What drove Neanderthals to extinction 40,000 years ago?
The last of the Neanderthals extinction, the last Neanderthals vanished from Earth about 40,000 years ago.
The closest extinct relatives of modern humans ‘Neanderthals’, disappeared from Europe about 40,000 years ago. What happened? What exactly drove them into extinction? This question remains a mystery.
Quick note: Neanderthals (Homo neanderthalensis) were widespread across Europe and Western Asia for a long time, starting about 400,000 years ago’
‘things began to change when populations of Homo sapiens (earlier members of our own species) migrated from Africa to Europe at about 45,000 years ago. Five thousand years later not a single Neanderthal remained.’
Some views have it that their disappearance can be attributed to anything from climate change to inferior cognitive abilities or even cannibalism.
Scientists argued whether the dispersal of modern humans across the globe helped kill off Neanderthals, either directly through conflict or indirectly through the spread of disease.
Silvana Condemi, a paleoanthropologist at Aix-Marseille University in Marseille, France told Live Science, “the disappearance of the Neanderthal population is an exciting subject — imagine a human group that has lived for thousands of years and is very well-adapted to its environment, and then disappears…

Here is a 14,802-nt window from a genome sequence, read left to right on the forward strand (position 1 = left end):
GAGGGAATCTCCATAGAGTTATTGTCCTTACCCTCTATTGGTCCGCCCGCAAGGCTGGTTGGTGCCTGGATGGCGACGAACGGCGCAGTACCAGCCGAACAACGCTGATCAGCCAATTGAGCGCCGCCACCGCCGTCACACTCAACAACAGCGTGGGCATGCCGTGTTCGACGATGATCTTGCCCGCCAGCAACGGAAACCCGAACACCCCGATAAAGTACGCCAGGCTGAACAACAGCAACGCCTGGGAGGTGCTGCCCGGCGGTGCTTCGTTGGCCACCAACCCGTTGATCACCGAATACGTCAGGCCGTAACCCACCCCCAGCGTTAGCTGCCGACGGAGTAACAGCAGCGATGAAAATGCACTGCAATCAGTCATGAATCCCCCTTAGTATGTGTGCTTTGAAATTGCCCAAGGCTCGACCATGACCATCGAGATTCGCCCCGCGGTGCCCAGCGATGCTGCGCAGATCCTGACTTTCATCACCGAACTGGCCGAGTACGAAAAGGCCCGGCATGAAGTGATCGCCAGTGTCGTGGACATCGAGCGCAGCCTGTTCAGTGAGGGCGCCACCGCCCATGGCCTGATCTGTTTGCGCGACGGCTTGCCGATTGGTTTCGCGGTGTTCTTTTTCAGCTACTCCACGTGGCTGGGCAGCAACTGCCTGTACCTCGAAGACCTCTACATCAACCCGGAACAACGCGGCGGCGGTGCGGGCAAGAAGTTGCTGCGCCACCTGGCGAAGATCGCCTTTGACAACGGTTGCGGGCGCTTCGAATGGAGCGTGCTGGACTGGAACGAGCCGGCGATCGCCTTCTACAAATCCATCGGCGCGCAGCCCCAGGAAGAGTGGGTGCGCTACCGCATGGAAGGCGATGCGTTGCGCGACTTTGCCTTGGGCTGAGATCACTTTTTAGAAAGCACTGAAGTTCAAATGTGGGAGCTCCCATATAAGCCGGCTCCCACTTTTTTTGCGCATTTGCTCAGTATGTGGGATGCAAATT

For a long time, it was thought that Homo sapiens had simply killed the Neanderthals. Today, thanks to the results of genetic analysis, we know that the encounters between Neanderthals and sapiens were not always so cruel, and that interbreeding took place — even today’s humans have genes of Neanderthal origin.”
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Another opinion on their extinction is based on low fertility, Condemi said, The disappearance of the Neanderthals was probably due to a slight decline in the fertility among the youngest women, with a 2.7% decrease in fertility rates of young Neanderthal women; the first-time mothers less than 20 years old within 4,000 years with an 8% decrease in fertility rates in this same group.
This could be responsible for the extinction he said. A variety of factors might have lowered these fertility rates. Condemi noted that pregnancies among young, first-time mothers “are on the average more risky than second or later pregnancies.
Anthony Pagano, a medical researcher at Seton Hall University in New Jersey, has a new explanation. He thinks Neanderthals might have been unusually prone to severe ear infections, which left them struggling to compete against their Homo sapiens cousins.
In modern humans, ear infections can happen at any age but it is mainly young children who get them; five out of six will have at least one such infection before their third birthday.
In 2017 Dr Pagano suggested this could be because of the orientation of the Eustachian tube, which is located just inside the eardrum, and connects the middle ear to the back of the throat.
The throat end of this tube opens when a person swallows, allowing air to be sucked in or pushed out of the middle ear so that its internal air pressure matches the outside world. This is why swallowing during take-off or landing on a plane can relieve painful pressure in the ears.
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